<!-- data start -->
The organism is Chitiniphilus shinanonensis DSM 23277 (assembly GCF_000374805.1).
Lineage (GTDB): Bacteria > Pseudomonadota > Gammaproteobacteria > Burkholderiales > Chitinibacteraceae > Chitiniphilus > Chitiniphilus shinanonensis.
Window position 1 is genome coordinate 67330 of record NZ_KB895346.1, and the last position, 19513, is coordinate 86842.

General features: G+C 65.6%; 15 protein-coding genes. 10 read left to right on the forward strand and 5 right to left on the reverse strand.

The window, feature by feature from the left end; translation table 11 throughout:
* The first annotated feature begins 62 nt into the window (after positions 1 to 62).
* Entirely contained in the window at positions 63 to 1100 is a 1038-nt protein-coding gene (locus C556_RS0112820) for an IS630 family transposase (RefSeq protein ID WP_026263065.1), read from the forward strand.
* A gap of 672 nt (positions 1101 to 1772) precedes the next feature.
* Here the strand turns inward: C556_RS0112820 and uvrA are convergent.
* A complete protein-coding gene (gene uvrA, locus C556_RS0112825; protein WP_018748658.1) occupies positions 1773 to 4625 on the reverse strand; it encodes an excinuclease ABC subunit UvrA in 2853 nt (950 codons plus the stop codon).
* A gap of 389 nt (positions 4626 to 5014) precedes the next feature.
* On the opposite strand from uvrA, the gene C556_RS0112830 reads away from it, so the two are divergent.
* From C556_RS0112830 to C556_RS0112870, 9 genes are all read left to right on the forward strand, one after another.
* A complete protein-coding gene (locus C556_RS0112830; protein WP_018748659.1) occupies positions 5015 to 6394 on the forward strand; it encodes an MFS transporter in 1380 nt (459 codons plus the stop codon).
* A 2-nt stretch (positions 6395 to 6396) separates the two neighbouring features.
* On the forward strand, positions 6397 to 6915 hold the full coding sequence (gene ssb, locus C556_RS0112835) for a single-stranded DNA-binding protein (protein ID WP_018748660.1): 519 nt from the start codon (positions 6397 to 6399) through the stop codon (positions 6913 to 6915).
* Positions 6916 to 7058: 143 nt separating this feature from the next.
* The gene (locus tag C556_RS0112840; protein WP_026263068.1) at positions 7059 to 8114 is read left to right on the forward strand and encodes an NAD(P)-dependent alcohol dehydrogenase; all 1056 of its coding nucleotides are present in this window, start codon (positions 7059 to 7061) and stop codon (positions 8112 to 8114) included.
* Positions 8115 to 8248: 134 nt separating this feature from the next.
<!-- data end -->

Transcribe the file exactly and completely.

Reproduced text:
The organism is Chitiniphilus shinanonensis DSM 23277 (assembly GCF_000374805.1).
Lineage (GTDB): Bacteria > Pseudomonadota > Gammaproteobacteria > Burkholderiales > Chitinibacteraceae > Chitiniphilus > Chitiniphilus shinanonensis.
Window position 1 is genome coordinate 67330 of record NZ_KB895346.1, and the last position, 19513, is coordinate 86842.

General features: G+C 65.6%; 15 protein-coding genes. 10 read left to right on the forward strand and 5 right to left on the reverse strand.

The window, feature by feature from the left end; translation table 11 throughout:
* The first annotated feature begins 62 nt into the window (after positions 1 to 62).
* Entirely contained in the window at positions 63 to 1100 is a 1038-nt protein-coding gene (locus C556_RS0112820) for an IS630 family transposase (RefSeq protein ID WP_026263065.1), read from the forward strand.
* A gap of 672 nt (positions 1101 to 1772) precedes the next feature.
* Here the strand turns inward: C556_RS0112820 and uvrA are convergent.
* A complete protein-coding gene (gene uvrA, locus C556_RS0112825; protein WP_018748658.1) occupies positions 1773 to 4625 on the reverse strand; it encodes an excinuclease ABC subunit UvrA in 2853 nt (950 codons plus the stop codon).
* A gap of 389 nt (positions 4626 to 5014) precedes the next feature.
* On the opposite strand from uvrA, the gene C556_RS0112830 reads away from it, so the two are divergent.
* From C556_RS0112830 to C556_RS0112870, 9 genes are all read left to right on the forward strand, one after another.
* A complete protein-coding gene (locus C556_RS0112830; protein WP_018748659.1) occupies positions 5015 to 6394 on the forward strand; it encodes an MFS transporter in 1380 nt (459 codons plus the stop codon).
* A 2-nt stretch (positions 6395 to 6396) separates the two neighbouring features.
* On the forward strand, positions 6397 to 6915 hold the full coding sequence (gene ssb, locus C556_RS0112835) for a single-stranded DNA-binding protein (protein ID WP_018748660.1): 519 nt from the start codon (positions 6397 to 6399) through the stop codon (positions 6913 to 6915).
* Positions 6916 to 7058: 143 nt separating this feature from the next.
* The gene (locus tag C556_RS0112840; protein WP_026263068.1) at positions 7059 to 8114 is read left to right on the forward strand and encodes an NAD(P)-dependent alcohol dehydrogenase; all 1056 of its coding nucleotides are present in this window, start codon (positions 7059 to 7061) and stop codon (positions 8112 to 8114) included.
* Positions 8115 to 8248: 134 nt separating this feature from the next.